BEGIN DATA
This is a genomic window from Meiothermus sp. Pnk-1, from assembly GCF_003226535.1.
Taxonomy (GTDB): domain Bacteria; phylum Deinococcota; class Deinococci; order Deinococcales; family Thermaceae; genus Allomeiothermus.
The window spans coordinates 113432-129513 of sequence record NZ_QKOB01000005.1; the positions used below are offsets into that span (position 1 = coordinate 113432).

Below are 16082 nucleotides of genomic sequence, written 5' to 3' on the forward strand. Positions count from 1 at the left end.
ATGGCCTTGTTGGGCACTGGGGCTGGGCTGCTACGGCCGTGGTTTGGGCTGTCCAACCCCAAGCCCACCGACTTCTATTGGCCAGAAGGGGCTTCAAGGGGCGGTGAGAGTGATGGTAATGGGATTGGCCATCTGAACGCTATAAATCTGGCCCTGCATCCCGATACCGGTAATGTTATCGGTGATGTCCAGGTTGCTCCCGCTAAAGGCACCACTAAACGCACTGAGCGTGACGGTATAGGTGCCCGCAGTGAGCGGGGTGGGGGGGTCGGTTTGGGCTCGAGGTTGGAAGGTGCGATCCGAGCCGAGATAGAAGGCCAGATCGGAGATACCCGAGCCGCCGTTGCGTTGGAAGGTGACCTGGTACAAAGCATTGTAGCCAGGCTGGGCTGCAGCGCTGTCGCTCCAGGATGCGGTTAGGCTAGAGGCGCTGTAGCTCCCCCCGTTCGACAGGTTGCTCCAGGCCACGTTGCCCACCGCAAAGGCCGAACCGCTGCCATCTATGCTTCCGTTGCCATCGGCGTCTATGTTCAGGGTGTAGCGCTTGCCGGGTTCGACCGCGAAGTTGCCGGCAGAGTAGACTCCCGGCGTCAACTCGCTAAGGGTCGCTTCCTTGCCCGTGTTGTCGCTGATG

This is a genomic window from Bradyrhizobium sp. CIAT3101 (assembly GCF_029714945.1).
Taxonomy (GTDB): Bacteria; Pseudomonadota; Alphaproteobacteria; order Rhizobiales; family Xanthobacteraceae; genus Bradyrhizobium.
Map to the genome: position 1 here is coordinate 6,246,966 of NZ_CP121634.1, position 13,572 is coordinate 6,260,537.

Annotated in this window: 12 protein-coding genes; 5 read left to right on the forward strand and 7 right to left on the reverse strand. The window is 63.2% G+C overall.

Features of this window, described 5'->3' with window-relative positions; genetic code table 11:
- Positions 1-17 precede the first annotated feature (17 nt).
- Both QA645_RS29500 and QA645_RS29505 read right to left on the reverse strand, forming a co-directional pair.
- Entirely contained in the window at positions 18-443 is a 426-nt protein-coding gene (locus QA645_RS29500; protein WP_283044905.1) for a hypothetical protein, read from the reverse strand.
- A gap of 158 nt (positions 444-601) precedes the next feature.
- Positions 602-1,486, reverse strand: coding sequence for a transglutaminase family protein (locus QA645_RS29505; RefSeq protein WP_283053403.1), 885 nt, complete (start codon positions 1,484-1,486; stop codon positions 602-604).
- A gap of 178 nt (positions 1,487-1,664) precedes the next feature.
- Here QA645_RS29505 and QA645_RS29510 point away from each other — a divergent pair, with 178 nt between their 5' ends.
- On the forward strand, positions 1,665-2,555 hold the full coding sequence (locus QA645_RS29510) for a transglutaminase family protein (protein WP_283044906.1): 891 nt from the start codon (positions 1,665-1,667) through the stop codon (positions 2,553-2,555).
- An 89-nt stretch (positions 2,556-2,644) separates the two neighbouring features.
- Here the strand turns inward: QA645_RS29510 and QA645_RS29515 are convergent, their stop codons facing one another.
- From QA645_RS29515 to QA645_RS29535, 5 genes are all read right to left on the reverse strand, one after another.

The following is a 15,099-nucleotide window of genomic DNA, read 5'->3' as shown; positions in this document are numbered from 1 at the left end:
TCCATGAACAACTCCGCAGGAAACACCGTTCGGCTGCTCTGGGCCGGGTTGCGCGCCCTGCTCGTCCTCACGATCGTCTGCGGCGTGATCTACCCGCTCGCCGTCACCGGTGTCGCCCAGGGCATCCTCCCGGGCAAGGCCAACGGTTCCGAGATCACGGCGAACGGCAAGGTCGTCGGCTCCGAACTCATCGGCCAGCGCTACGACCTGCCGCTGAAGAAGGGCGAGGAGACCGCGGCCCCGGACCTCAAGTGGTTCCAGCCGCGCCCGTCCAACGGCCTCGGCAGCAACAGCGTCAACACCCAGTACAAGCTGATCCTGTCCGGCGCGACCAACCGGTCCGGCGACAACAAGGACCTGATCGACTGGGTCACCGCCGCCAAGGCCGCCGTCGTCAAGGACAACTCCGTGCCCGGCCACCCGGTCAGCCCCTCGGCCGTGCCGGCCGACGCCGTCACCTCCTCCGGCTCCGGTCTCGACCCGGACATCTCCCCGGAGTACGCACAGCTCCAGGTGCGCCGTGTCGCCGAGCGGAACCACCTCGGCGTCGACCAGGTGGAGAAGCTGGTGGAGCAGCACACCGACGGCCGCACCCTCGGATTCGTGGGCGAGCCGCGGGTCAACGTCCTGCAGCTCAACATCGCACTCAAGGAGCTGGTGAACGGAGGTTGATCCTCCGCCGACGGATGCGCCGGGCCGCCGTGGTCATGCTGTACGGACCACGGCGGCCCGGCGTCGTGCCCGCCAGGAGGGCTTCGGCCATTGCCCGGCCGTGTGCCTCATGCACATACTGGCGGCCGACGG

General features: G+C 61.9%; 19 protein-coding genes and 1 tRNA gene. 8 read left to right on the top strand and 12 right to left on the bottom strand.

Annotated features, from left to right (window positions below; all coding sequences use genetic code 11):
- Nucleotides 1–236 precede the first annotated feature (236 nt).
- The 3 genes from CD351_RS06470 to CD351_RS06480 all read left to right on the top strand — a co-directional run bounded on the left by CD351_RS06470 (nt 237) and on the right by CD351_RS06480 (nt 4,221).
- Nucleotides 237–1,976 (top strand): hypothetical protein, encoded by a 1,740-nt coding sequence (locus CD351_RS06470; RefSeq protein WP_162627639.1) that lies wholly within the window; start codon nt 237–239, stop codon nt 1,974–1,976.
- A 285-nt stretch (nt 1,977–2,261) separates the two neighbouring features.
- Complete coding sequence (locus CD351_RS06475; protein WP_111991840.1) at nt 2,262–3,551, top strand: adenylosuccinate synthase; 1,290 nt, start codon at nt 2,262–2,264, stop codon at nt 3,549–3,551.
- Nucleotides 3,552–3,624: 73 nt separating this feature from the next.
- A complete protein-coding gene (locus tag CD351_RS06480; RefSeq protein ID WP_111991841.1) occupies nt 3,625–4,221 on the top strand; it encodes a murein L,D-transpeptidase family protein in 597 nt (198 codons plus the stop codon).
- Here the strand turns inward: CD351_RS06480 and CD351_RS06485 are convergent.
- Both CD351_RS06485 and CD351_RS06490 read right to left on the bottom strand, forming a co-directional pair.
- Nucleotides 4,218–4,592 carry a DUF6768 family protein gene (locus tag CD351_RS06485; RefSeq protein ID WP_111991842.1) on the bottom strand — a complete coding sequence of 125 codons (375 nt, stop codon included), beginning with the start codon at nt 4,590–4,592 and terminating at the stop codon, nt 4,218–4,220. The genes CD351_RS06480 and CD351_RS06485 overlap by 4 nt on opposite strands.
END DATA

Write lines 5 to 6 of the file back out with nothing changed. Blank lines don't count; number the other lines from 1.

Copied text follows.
ATGGCCTTGTTGGGCACTGGGGCTGGGCTGCTACGGCCGTGGTTTGGGCTGTCCAACCCCAAGCCCACCGACTTCTATTGGCCAGAAGGGGCTTCAAGGGGCGGTGAGAGTGATGGTAATGGGATTGGCCATCTGAACGCTATAAATCTGGCCCTGCATCCCGATACCGGTAATGTTATCGGTGATGTCCAGGTTGCTCCCGCTAAAGGCACCACTAAACGCACTGAGCGTGACGGTATAGGTGCCCGCAGTGAGCGGGGTGGGGGGGTCGGTTTGGGCTCGAGGTTGGAAGGTGCGATCCGAGCCGAGATAGAAGGCCAGATCGGAGATACCCGAGCCGCCGTTGCGTTGGAAGGTGACCTGGTACAAAGCATTGTAGCCAGGCTGGGCTGCAGCGCTGTCGCTCCAGGATGCGGTTAGGCTAGAGGCGCTGTAGCTCCCCCCGTTCGACAGGTTGCTCCAGGCCACGTTGCCCACCGCAAAGGCCGAACCGCTGCCATCTATGCTTCCGTTGCCATCGGCGTCTATGTTCAGGGTGTAGCGCTTGCCGGGTTCGACCGCGAAGTTGCCGGCAGAGTAGACTCCCGGCGTCAACTCGCTAAGGGTCGCTTCCTTGCCCGTGTTGTCGCTGATG

This is a genomic window from Bradyrhizobium sp. CIAT3101 (assembly GCF_029714945.1).